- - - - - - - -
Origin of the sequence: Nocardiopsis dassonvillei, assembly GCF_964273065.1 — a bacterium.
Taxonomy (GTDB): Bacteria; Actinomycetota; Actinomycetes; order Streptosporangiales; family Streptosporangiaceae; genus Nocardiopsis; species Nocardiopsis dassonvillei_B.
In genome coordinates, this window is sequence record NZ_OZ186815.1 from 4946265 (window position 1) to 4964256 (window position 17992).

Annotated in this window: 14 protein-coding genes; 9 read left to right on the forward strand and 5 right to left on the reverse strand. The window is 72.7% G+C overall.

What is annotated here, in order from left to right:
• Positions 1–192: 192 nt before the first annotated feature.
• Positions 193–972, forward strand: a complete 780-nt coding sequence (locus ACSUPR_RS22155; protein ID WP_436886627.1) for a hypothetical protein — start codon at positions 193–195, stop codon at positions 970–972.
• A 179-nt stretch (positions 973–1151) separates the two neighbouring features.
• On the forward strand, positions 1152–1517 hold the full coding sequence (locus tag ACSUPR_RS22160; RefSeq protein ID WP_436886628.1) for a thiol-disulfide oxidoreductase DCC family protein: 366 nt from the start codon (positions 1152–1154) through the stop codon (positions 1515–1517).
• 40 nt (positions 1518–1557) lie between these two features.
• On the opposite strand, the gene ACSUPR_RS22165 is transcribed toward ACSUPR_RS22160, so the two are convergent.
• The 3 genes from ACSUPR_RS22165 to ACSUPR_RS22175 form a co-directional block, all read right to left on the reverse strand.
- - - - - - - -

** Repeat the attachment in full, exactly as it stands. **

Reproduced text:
Origin of the sequence: Nocardiopsis dassonvillei, assembly GCF_964273065.1 — a bacterium.
Taxonomy (GTDB): Bacteria; Actinomycetota; Actinomycetes; order Streptosporangiales; family Streptosporangiaceae; genus Nocardiopsis; species Nocardiopsis dassonvillei_B.
In genome coordinates, this window is sequence record NZ_OZ186815.1 from 4946265 (window position 1) to 4964256 (window position 17992).

Annotated in this window: 14 protein-coding genes; 9 read left to right on the forward strand and 5 right to left on the reverse strand. The window is 72.7% G+C overall.

What is annotated here, in order from left to right:
• Positions 1–192: 192 nt before the first annotated feature.
• Positions 193–972, forward strand: a complete 780-nt coding sequence (locus ACSUPR_RS22155; protein ID WP_436886627.1) for a hypothetical protein — start codon at positions 193–195, stop codon at positions 970–972.
• A 179-nt stretch (positions 973–1151) separates the two neighbouring features.
• On the forward strand, positions 1152–1517 hold the full coding sequence (locus tag ACSUPR_RS22160; RefSeq protein ID WP_436886628.1) for a thiol-disulfide oxidoreductase DCC family protein: 366 nt from the start codon (positions 1152–1154) through the stop codon (positions 1515–1517).
• 40 nt (positions 1518–1557) lie between these two features.
• On the opposite strand, the gene ACSUPR_RS22165 is transcribed toward ACSUPR_RS22160, so the two are convergent.
• The 3 genes from ACSUPR_RS22165 to ACSUPR_RS22175 form a co-directional block, all read right to left on the reverse strand.